Humana reveals to investors how it pays physicians
■ The insurer uses its public filings to mark the health plan's movement toward an integrated care delivery model that relies less on fee for service.
By Pamela Lewis Dolan amednews staff — Posted Feb. 27, 2013
As part of what Humana then-CEO Michael McCallister described in November 2012 as his company's plans to push an integrated care delivery model “as far and as fast as we can take it,” the insurer said it wanted to satisfy investors by showing its progress in some way. (See correction)
Starting with its fourth-quarter 2012 earnings report delivered Feb. 4, Humana listed for investors the breakdown of how it pays its 180,000 contracted and employed “primary care providers,” including physicians. In its report, the Louisville, Ky.-based health insurer broke down its primary care population by the number of doctors paid by capitation, those who are paid by capitation but have no downside risk, and those paid by traditional forms of payment, such as fee for service (link).
Regina Nethery, Humana's vice president of investor relations, said the decision was made to share the data with investors because the company is still fairly new in its efforts to implement an integrated care delivery model that includes putting more members into HMOs.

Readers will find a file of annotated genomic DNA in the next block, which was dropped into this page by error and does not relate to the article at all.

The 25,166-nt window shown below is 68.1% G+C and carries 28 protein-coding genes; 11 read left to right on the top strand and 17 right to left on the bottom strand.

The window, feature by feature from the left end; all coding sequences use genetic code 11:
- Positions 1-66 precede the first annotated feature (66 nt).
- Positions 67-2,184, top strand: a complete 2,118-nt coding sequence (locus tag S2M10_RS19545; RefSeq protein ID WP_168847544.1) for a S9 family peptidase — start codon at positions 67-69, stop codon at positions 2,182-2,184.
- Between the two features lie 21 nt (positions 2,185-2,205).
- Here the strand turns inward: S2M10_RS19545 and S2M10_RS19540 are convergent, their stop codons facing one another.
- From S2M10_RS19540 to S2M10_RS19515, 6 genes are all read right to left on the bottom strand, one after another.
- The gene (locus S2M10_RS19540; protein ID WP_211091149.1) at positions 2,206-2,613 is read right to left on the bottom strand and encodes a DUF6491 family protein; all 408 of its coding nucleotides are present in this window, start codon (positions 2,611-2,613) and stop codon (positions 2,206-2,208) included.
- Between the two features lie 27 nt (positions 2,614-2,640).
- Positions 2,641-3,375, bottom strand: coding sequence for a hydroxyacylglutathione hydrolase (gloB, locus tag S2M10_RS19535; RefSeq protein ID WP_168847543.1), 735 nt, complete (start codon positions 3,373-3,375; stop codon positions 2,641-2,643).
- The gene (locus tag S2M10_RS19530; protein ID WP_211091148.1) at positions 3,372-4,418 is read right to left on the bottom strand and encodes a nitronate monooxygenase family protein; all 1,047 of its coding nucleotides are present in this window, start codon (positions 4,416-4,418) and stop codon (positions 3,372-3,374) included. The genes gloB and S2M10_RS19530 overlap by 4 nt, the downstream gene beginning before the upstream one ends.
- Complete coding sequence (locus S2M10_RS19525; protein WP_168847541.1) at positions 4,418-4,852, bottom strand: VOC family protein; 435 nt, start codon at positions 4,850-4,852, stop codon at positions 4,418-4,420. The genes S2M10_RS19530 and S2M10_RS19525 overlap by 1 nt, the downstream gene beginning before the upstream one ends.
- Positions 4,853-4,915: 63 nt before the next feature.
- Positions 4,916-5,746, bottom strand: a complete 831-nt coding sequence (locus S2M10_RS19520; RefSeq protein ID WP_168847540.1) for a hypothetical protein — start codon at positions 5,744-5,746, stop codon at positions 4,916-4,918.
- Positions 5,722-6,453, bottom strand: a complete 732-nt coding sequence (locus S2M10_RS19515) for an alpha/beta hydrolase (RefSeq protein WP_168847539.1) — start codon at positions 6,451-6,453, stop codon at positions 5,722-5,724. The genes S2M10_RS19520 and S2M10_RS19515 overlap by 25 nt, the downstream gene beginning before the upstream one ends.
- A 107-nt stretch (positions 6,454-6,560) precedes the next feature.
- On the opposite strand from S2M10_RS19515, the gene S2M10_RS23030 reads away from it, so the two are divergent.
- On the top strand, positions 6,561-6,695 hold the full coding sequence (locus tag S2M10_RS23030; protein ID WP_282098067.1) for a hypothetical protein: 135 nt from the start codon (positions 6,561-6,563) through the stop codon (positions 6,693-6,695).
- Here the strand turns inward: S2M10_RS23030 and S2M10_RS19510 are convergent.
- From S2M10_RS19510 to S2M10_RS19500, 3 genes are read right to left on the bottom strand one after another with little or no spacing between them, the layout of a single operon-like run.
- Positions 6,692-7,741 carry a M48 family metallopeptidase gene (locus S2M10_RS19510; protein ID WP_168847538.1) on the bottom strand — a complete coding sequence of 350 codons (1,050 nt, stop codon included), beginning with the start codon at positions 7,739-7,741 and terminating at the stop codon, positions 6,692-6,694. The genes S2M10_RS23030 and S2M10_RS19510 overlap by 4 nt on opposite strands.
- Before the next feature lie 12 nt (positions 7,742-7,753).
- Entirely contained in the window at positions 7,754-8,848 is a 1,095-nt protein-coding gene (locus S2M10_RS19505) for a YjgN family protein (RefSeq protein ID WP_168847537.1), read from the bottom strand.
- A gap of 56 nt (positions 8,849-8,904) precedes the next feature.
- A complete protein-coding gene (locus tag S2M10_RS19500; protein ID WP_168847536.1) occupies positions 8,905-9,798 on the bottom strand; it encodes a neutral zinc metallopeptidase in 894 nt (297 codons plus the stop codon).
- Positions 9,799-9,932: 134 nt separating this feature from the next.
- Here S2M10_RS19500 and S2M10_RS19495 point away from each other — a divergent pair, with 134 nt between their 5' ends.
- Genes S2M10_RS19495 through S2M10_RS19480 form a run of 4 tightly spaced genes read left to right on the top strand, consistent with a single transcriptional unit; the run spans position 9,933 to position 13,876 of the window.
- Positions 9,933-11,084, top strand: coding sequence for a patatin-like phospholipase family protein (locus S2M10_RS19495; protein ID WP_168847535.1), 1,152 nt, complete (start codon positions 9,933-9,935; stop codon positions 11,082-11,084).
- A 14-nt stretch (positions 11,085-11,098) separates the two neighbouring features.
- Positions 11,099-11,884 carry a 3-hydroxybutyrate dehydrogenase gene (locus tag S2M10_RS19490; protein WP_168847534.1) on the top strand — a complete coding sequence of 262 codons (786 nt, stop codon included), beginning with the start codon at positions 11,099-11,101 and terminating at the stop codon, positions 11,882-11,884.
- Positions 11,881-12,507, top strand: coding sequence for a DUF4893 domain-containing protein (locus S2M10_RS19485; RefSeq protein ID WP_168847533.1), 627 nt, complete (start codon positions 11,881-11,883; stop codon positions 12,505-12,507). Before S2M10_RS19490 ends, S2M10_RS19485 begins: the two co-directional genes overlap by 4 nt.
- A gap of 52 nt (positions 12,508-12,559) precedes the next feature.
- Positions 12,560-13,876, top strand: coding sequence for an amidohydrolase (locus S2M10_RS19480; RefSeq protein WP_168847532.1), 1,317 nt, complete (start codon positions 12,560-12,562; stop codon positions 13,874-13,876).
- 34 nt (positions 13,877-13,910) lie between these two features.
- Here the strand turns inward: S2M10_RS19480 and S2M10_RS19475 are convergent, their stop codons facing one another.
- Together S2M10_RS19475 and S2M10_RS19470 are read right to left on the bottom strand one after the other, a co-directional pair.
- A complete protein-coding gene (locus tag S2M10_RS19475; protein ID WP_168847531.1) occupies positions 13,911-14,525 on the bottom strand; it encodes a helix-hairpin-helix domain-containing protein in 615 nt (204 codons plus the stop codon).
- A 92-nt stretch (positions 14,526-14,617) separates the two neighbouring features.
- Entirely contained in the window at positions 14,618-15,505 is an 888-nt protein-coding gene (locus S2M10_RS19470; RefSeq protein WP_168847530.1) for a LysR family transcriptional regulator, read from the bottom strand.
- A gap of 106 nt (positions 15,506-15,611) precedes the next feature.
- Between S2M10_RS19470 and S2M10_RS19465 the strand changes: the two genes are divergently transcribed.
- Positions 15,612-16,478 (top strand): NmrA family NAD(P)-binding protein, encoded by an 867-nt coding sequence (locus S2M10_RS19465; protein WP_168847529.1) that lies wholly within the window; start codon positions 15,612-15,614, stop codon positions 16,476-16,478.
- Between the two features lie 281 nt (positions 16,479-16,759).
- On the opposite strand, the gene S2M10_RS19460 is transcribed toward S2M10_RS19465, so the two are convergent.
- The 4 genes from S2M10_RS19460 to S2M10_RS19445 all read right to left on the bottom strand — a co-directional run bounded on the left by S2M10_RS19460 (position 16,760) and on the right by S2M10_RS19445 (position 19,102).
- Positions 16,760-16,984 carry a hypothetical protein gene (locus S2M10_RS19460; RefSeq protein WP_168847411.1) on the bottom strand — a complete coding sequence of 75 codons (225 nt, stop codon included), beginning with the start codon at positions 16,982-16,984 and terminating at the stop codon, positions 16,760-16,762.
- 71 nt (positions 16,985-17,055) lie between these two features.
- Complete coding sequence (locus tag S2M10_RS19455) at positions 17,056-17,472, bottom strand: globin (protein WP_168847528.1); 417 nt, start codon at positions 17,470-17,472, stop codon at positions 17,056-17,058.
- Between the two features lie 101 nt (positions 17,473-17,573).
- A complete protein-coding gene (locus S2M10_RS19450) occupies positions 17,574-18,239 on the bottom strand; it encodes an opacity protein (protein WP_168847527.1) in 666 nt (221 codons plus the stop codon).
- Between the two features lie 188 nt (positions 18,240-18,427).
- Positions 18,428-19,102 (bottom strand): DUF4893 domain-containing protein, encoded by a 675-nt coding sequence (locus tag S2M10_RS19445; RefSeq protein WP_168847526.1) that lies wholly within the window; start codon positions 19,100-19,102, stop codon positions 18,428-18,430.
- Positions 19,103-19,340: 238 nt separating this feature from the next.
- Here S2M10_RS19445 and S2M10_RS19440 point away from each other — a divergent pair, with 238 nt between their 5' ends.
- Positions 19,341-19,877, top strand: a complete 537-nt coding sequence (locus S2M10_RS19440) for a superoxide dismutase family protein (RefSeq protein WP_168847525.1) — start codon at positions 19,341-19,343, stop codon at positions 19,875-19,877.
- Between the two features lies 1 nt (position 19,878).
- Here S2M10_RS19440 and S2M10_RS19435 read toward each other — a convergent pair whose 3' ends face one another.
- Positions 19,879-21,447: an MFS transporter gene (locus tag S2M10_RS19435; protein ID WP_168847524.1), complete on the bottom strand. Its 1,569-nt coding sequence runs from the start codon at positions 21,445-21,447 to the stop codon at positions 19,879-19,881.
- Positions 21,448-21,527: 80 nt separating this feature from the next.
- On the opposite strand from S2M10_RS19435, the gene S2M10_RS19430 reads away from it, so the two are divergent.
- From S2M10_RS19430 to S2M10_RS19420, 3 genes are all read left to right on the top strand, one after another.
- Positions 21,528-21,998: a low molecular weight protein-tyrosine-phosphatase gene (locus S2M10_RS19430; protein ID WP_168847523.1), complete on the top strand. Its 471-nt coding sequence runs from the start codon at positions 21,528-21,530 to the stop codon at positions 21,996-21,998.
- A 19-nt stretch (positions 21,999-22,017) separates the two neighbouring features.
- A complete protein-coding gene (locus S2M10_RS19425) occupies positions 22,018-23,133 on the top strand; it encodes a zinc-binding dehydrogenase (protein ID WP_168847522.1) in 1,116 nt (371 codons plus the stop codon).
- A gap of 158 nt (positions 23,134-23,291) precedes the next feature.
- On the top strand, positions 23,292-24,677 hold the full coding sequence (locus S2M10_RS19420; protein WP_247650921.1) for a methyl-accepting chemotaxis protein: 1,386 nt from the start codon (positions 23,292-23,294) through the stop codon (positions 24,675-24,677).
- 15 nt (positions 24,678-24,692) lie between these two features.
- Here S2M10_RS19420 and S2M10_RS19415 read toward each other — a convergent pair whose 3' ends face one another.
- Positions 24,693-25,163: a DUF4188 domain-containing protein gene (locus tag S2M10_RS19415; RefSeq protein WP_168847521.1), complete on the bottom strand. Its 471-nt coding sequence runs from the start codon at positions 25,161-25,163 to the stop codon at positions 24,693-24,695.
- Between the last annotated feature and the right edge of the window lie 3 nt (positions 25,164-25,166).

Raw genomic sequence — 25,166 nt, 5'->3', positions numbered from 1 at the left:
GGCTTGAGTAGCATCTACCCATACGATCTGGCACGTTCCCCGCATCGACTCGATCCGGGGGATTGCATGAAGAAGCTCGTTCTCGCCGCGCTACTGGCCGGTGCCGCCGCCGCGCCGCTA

More employed physicians
The company's earnings report showed an increase from 900 to 1,600 employed primary care health care professionals, who will be paid by capitation, assuming both upside and downside risks. The increase partially was due to the acquisition of some large-name health professional networks in late 2011 and 2012, including a $500 million deal to acquire Boca Raton, Fla.-based Metropolitan Health Networks in November 2012. Nethery said she expects the buying to continue in 2013.
The number of contracted primary care physicians and other health care professionals in full-risk payment arrangements remained unchanged at 2,900 from 2011 to 2012, according to the report. The number of those “on path to risk,” meaning they are paid by capitation and assume no downside risk but can qualify for bonus payments, rose from 12,000 to 18,200. The remainder were paid through fee for service.
Nethery said the goal is to move more physicians to the highest category of risk.
“What we have talked to investors about is that with the integrated care delivery model, we get the most effective care for the member at the least cost when the provider is in a full-risk arrangement. The provider is fully engaged, given lots of data to help them to ensure the member gets a high-quality experience. And the member satisfaction rates are the highest in those type of arrangements,” she said.